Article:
Keep using those UFO positions. You have about 30% more room in your pelvis if you are not lying on your back or semi sitting during the pushing stage as your coccyx (tailbone) can move out of the way. Some women think they need to squat but unless you are used to doing this it can be quite difficult. You still don’t have to lie down, indeed its probably easier to push if you don’t – try kneeling forward with your knees wide open or stand legs apart, leaning into partner’s arms and semi squatting or try hands and knees on a mattress. If it isn’t working try a radical change of position.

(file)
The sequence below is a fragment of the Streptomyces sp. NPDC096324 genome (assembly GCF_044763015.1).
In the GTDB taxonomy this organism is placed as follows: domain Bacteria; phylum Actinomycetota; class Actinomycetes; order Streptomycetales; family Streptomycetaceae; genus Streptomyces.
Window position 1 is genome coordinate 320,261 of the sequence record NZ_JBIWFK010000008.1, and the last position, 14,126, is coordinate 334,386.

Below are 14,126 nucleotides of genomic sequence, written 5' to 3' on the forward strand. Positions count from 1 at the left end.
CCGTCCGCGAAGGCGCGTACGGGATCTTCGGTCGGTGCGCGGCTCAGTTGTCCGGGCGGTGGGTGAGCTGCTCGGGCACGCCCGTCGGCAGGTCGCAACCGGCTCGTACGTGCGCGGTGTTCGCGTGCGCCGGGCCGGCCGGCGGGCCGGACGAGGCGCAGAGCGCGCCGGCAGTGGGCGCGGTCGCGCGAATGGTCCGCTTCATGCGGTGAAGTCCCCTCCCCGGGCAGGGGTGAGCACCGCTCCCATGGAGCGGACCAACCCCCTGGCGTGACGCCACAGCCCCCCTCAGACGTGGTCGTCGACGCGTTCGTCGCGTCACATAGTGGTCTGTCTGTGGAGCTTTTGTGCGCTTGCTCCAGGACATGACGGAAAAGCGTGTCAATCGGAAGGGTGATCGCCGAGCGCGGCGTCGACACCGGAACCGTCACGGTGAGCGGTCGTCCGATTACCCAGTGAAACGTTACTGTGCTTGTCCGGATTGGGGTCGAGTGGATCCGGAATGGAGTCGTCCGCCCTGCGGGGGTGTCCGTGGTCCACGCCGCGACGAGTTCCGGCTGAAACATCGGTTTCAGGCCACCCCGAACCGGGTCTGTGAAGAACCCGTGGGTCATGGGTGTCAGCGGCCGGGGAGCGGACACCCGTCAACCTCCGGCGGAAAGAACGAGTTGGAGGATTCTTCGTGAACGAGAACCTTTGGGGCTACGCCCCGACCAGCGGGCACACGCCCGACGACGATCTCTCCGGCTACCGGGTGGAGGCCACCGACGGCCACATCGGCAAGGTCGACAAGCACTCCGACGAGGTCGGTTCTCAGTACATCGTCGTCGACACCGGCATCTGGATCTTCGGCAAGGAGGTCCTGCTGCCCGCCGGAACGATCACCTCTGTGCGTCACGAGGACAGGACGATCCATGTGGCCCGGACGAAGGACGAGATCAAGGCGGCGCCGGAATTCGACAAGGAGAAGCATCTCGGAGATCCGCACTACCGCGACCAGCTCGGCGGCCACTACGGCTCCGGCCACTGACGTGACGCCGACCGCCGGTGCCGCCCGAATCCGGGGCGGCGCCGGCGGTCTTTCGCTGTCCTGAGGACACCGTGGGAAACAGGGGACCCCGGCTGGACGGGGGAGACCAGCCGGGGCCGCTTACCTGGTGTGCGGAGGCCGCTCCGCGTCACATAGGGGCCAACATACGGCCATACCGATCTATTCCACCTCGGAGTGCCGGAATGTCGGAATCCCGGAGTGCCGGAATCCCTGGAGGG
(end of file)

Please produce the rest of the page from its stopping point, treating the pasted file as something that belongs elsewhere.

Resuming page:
It is normal for it to take an hour or more for a first time mother to push her baby out -its designed to be a slow process to protect both mother and baby. However if progress is very slow try getting out of whatever position you are in and do one of the following:

  • Kneel on the floor and then keep one knee on the floor and put the other knee up so your foot is flat on the floor – lunge and rock forwards during the contraction. This changes the shape of your pelvis quite dramatically. You should only need to do this a few times and it can bring amazing results.
  • If you are at home use the stairs, go up and down the stairs sideways taking care to hold onto partner or bannisters – again this changes the pelvic shape and allows gravity to move the baby down.
  • If you are in a pool and progress is slow try getting out and moving around, sometimes you need solid ground to push.

What Birth Partners Can Do